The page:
Break me off a piece of Nestle’s social media meltdown

Pay attention PR students…this one will be in the “what not to do” section of the social media case study book for a while.  Nestle, best known for Kit-Kats (IMHO), is embroiled in a fierce “oh no you didn’t” battle with social media…yes, all of it.

Here’s what happened according to Caroline McCarthy at CNET:

So here’s how it appears to have started: Environmental activist group Greenpeace has long been putting the pressure on Nestle to stop using palm oil, the production of which has been documented as a source of deforestation, greenhouse gas emissions, and endangered species loss. A provocative new Web video campaign (warning: may be a bit nauseating) on behalf of Greenpeace’s U.K. arm targeted the food manufacturer as a threat to the livelihoods of orangutans, and according to Greenpeace, Nestle lobbied to have the video removed from YouTube, citing a copyright complaint. Cue plenty of free press for Greenpeace.

But it got worse. These days, just about every brand has a public forum in the form of a Facebook fan page, and Greenpeace supporters–whom the activist group had encouraged to change their Facebook profile photos to anti-Nestle slogans that often incorporated one or more of the company’s food logos–started posting to the Nestle fan page en masse. Nestle countered with a mild threat: “To repeat: we welcome your comments, but please don’t post using an altered version of any of our logos as your profile pic–they will be deleted.” A Nestle rep diving into the comments of the thread with responses like “Oh please…it’s like we’re censoring everything to allow only positive comments” didn’t calm things down.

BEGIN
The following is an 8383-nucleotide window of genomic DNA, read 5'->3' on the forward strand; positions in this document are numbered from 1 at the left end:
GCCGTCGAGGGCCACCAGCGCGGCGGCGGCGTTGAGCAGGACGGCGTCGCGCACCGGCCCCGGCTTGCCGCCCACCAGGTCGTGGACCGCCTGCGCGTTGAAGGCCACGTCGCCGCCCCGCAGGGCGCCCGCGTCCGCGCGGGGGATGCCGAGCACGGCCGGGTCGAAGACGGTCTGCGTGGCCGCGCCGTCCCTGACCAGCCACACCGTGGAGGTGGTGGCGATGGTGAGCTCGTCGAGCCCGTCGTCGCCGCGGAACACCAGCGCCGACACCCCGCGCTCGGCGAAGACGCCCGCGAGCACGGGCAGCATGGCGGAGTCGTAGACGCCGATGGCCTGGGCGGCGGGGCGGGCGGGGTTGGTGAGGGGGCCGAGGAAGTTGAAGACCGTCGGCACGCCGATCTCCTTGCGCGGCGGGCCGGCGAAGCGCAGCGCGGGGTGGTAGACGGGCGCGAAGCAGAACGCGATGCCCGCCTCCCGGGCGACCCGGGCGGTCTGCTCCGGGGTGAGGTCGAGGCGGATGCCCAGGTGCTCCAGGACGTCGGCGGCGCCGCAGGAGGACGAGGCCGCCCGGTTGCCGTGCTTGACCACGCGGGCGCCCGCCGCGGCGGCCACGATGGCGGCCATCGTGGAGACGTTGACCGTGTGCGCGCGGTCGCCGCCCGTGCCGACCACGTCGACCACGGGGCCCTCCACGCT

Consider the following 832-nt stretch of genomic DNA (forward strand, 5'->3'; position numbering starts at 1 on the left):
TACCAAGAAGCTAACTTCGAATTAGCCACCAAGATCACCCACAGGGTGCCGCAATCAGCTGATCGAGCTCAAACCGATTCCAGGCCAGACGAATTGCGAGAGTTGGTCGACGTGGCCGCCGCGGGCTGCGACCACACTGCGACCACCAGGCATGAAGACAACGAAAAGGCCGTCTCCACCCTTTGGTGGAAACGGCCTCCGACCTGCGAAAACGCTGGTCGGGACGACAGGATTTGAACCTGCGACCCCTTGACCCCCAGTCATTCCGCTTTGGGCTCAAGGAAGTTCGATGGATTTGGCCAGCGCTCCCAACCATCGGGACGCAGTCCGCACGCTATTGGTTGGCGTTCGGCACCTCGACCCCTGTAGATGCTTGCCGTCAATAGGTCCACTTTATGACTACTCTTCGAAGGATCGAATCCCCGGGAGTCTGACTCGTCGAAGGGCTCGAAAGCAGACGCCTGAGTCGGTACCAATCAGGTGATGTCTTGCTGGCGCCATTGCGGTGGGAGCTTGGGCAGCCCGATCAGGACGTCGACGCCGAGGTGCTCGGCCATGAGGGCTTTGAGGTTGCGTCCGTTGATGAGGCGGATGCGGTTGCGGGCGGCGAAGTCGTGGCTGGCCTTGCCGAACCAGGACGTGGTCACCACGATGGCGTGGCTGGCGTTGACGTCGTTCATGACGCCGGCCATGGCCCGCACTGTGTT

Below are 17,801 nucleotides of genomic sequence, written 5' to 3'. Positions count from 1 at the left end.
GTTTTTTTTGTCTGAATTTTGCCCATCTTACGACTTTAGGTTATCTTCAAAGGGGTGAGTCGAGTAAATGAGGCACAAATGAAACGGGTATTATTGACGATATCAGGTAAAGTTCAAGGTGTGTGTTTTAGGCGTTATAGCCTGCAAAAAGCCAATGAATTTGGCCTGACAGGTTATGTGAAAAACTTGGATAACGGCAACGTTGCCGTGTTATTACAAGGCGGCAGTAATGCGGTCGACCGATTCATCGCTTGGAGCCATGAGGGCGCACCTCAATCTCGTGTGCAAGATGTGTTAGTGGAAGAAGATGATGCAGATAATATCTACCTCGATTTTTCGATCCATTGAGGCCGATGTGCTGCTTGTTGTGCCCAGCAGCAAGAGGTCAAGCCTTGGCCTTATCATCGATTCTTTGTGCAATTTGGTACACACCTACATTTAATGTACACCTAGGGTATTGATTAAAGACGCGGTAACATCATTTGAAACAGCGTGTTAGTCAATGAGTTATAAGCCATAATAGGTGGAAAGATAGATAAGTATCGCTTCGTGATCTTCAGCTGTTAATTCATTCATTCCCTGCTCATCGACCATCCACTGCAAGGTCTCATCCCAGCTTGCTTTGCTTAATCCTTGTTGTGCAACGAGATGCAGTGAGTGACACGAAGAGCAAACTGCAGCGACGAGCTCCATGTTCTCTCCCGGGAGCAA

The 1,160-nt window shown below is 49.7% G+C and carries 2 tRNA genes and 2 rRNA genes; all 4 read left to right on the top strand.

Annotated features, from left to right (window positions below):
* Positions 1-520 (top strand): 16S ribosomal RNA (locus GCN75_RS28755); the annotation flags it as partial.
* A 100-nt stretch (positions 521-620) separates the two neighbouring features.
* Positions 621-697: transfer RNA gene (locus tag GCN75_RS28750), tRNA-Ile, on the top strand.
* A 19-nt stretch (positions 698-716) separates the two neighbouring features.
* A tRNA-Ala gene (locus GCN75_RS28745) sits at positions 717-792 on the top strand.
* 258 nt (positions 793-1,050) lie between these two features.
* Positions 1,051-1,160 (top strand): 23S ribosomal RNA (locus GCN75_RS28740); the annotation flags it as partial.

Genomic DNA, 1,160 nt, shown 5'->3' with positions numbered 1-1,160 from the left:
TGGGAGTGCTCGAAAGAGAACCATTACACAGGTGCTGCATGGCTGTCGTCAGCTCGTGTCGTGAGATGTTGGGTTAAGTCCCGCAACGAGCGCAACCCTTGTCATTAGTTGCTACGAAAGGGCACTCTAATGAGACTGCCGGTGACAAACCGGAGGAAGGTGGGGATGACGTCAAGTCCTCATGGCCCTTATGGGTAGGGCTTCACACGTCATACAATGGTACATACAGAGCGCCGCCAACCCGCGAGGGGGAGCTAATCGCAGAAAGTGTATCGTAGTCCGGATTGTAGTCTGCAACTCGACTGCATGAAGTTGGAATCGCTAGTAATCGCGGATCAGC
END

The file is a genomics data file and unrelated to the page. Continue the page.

Long story short, fans are really TO’ed and Nestle is in social media time-out.  (Finger shaking) Learn how to interact properly with your fans and then you can leave the corner.  Maybe try and take a hint from Starbucks, a company that has weathered storms of criticism and prevailed…mainly based on the company’s loyal Facebook fan page and Twitter following that they have spent a great deal of time and energy building.  For example, last year Starbucks was accused of donating its profits in Israel to fund the country’s army — even though Starbucks doesn’t have any cafés in Israel.  Starbucks’ social media progress allows the company to manage any discontent that is expressed within the social media space.  Starbucks calls this the “embassy strategy,”  making MyStarbucksIdea and its Facebook and Twitter pages places that when you go there you know you’re going to get the straight scoop.

Nestle should have taken the time to listen to the concerns of their fans and not responded so brashly to their comments.  It obvious Nestle customers want the company to stop using palm oil.  Nestle should listen and take this as an opportunity to come out with some new “organic,” non-palm oil Kit-Kats so everyone is happy.  I know I’d buy them and maybe Greenpeace would lay off a bit.

(Disclaimer: I realize I’ve been writing about Starbucks a lot recently.  It’s not cause they paid me to (I wish), but rather it’s because I’m writing about them for my graduate capstone project.  So I’ve been reading about Venti soy lattes for weeks now.  And they have some good social media strategies.)



Filed under Public Relations, Social Media

8 responses to “Break me off a piece of Nestle’s social media meltdown

  1. Chris Chymiy

    Hey, Ellie!
    Interesting stuff…
    but I’m a loser and lost your email so I’m putting this link here in hopes you see it…
    if you need it (you probably already found it anyway), here’s the transcript for the Frontline episode we saw in class… I’m going out on a limb and assuming you’re doing the one about online stuff…